The question remains, will Canonical be able to pull this off? Not just the funding target, but also the actual implementation of the design? I guess the enthusiasts should leave the latter part to Canonical and take the leap by donating to the campaign.  As at the last time I checked the Indiegogo campaign page, they’ve managed to garner only a little above $8 million, which is quite discouraging if you ask me. It appears there are not enough Android fans out there who are also Ubuntu enthusiasts, are not excited enough or they just haven’t heard about Ubuntu Edge. But hey, it’s still just 16 days to go out of 30, anything could happen.

I should probably point out that regardless of whatever amount you pledge, if Canonical do not meet their target of $32 million by August 21, 2013, not a single dollar of the monies pledged will go to them; your account will not be charged.

The Ubuntu Edge is proposed to launch in May of 2014, just in time for the official release of Ubuntu for Phones. You can find out more about the campaign by watching the video below.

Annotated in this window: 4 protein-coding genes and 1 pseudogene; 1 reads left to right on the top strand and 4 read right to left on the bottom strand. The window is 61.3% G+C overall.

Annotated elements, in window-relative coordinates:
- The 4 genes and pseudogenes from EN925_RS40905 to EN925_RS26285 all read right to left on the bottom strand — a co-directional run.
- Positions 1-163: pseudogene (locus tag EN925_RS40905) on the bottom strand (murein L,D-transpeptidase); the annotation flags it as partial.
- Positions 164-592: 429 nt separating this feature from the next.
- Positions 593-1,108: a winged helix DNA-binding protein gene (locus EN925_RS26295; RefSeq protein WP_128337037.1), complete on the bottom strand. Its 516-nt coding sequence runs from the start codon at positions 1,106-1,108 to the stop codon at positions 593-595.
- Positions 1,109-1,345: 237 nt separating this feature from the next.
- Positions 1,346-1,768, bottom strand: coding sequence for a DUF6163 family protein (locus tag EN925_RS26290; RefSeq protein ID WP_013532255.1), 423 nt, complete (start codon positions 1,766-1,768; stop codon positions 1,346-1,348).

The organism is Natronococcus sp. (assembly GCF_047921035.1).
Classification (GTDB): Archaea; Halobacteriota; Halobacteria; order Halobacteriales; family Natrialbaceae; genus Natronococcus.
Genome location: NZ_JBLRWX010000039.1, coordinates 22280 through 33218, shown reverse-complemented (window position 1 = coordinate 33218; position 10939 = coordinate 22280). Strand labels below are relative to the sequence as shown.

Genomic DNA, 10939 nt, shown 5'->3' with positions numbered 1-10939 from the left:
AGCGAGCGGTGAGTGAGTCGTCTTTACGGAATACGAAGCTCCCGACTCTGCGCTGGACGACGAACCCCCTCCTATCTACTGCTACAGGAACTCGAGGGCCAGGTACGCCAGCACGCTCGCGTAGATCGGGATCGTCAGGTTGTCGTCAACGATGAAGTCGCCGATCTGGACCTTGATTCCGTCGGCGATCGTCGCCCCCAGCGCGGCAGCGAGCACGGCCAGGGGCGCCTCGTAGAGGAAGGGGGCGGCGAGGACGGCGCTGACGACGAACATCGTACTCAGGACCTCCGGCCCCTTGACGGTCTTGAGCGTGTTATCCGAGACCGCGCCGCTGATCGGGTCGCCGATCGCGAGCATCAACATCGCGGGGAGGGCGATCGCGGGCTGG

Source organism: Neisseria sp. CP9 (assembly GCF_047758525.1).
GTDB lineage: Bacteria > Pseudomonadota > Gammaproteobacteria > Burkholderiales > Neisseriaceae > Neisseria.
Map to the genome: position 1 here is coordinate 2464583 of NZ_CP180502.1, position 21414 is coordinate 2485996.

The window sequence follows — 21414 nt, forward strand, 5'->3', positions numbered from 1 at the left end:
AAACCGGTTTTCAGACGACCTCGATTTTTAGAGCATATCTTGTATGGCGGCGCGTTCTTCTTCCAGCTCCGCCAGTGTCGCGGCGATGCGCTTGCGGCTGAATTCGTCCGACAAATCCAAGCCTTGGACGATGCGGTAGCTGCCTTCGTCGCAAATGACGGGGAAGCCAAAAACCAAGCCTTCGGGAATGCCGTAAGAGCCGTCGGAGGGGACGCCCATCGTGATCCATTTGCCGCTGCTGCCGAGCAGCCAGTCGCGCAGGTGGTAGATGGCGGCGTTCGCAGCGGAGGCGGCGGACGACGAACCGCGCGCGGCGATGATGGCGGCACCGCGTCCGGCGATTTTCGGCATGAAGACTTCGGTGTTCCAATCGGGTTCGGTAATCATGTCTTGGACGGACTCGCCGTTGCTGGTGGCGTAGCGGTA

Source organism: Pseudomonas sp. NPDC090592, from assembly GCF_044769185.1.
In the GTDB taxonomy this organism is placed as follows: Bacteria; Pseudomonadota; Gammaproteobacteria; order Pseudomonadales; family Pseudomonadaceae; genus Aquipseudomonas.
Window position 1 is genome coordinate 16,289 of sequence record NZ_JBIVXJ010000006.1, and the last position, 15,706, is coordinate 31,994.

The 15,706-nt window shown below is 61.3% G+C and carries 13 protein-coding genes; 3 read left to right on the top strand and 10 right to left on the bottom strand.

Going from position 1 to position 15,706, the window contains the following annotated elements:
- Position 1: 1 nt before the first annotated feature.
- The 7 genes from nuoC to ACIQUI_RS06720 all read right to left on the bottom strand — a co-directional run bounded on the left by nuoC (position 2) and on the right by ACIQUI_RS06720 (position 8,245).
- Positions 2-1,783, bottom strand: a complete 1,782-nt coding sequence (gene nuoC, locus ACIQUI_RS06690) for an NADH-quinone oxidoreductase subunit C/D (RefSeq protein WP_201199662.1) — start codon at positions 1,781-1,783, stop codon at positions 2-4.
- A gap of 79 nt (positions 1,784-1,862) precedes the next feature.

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6 comments

  1. Phone is Phone and laptop is laptop, this will die a natural death period. They should learn from experience of windows8 which is a software version of this ubuntu harware device. Windows thought they could win masses but you can all see their sale figures, if it were not Nokia it would have been dead already. Consumers like mobile devices and anyone trying to change that core will be a looser.

  2. As a super Ubuntu fan, I have been excited about this campaign and the whole Ubuntu phone progress for a while now. Ubuntu’s convergence is much different from that of windows 8. They are not working on a single UI for all form factors. Instead, they are working on a UI with similar elements and design language but being adapted to the different screen sizes from TV, through to PC and tablet down to phone.
    I hope this campaign succeeds and if i had any money, i will send it their way. Even if it doesn’t succeed, I still have hope for an Ubuntu phone to be launched by an OEM in the near future. That might not be powerful enough to have convergence though.

  3. @solex, just as Muyiscol has rightly pointed out, Ubuntu’s take on mobile convergence is very different from that of Windows 8. Also, remember that the Ubunutu Edge will not be for sale, so they’re not out to compete with the other OEMs, or overtake them. Rather they are offering to become the premium testing platform from which other OEMs can borrow for the future